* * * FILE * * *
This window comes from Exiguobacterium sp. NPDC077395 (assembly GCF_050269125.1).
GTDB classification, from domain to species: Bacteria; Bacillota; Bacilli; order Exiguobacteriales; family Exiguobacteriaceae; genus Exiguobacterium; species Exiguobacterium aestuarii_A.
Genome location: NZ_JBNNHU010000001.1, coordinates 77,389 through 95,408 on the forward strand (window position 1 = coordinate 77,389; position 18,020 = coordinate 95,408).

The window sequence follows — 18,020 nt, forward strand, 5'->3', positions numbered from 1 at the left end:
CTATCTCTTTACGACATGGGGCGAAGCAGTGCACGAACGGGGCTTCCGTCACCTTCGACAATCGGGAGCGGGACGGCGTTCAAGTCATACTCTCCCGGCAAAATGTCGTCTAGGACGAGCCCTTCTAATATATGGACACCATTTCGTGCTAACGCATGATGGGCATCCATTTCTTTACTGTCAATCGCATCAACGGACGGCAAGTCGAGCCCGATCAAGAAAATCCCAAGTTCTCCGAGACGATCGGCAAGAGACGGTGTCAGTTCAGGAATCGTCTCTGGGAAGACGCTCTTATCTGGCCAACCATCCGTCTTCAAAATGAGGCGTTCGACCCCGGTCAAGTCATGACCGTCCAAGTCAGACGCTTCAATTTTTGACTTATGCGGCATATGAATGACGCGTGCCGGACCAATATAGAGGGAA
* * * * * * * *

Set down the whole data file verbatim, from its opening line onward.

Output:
This window comes from Exiguobacterium sp. NPDC077395 (assembly GCF_050269125.1).
GTDB classification, from domain to species: Bacteria; Bacillota; Bacilli; order Exiguobacteriales; family Exiguobacteriaceae; genus Exiguobacterium; species Exiguobacterium aestuarii_A.
Genome location: NZ_JBNNHU010000001.1, coordinates 77,389 through 95,408 on the forward strand (window position 1 = coordinate 77,389; position 18,020 = coordinate 95,408).

The window sequence follows — 18,020 nt, forward strand, 5'->3', positions numbered from 1 at the left end:
CTATCTCTTTACGACATGGGGCGAAGCAGTGCACGAACGGGGCTTCCGTCACCTTCGACAATCGGGAGCGGGACGGCGTTCAAGTCATACTCTCCCGGCAAAATGTCGTCTAGGACGAGCCCTTCTAATATATGGACACCATTTCGTGCTAACGCATGATGGGCATCCATTTCTTTACTGTCAATCGCATCAACGGACGGCAAGTCGAGCCCGATCAAGAAAATCCCAAGTTCTCCGAGACGATCGGCAAGAGACGGTGTCAGTTCAGGAATCGTCTCTGGGAAGACGCTCTTATCTGGCCAACCATCCGTCTTCAAAATGAGGCGTTCGACCCCGGTCAAGTCATGACCGTCCAAGTCAGACGCTTCAATTTTTGACTTATGCGGCATATGAATGACGCGTGCCGGACCAATATAGAGGGAA